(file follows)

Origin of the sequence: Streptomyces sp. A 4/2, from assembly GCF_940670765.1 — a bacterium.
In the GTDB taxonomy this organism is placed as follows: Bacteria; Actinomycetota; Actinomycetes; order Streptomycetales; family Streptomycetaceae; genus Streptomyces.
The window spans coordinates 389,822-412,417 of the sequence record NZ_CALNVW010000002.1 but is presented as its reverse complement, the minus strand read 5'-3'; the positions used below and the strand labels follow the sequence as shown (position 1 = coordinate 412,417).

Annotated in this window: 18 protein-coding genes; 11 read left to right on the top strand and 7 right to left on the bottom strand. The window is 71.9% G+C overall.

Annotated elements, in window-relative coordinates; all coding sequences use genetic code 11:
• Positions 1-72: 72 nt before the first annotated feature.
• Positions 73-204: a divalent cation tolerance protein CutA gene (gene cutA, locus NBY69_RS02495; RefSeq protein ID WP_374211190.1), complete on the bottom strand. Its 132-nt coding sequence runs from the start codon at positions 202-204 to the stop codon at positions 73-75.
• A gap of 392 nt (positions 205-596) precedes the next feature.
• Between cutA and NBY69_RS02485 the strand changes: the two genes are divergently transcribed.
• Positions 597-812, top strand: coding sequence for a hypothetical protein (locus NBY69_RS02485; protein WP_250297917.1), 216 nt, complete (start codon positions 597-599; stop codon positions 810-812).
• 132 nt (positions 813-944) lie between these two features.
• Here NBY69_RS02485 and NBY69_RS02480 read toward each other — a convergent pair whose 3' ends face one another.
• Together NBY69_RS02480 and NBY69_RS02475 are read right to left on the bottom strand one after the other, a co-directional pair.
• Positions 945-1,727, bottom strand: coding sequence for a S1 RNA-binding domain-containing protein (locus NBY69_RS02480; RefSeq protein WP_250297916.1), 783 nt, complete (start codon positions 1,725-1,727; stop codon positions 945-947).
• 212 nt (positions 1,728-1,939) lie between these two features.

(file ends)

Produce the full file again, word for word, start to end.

Origin of the sequence: Streptomyces sp. A 4/2, from assembly GCF_940670765.1 — a bacterium.
In the GTDB taxonomy this organism is placed as follows: Bacteria; Actinomycetota; Actinomycetes; order Streptomycetales; family Streptomycetaceae; genus Streptomyces.
The window spans coordinates 389,822-412,417 of the sequence record NZ_CALNVW010000002.1 but is presented as its reverse complement, the minus strand read 5'-3'; the positions used below and the strand labels follow the sequence as shown (position 1 = coordinate 412,417).

Annotated in this window: 18 protein-coding genes; 11 read left to right on the top strand and 7 right to left on the bottom strand. The window is 71.9% G+C overall.

Annotated elements, in window-relative coordinates; all coding sequences use genetic code 11:
• Positions 1-72: 72 nt before the first annotated feature.
• Positions 73-204: a divalent cation tolerance protein CutA gene (gene cutA, locus NBY69_RS02495; RefSeq protein ID WP_374211190.1), complete on the bottom strand. Its 132-nt coding sequence runs from the start codon at positions 202-204 to the stop codon at positions 73-75.
• A gap of 392 nt (positions 205-596) precedes the next feature.
• Between cutA and NBY69_RS02485 the strand changes: the two genes are divergently transcribed.
• Positions 597-812, top strand: coding sequence for a hypothetical protein (locus NBY69_RS02485; protein WP_250297917.1), 216 nt, complete (start codon positions 597-599; stop codon positions 810-812).
• 132 nt (positions 813-944) lie between these two features.
• Here NBY69_RS02485 and NBY69_RS02480 read toward each other — a convergent pair whose 3' ends face one another.
• Together NBY69_RS02480 and NBY69_RS02475 are read right to left on the bottom strand one after the other, a co-directional pair.
• Positions 945-1,727, bottom strand: coding sequence for a S1 RNA-binding domain-containing protein (locus NBY69_RS02480; RefSeq protein WP_250297916.1), 783 nt, complete (start codon positions 1,725-1,727; stop codon positions 945-947).
• 212 nt (positions 1,728-1,939) lie between these two features.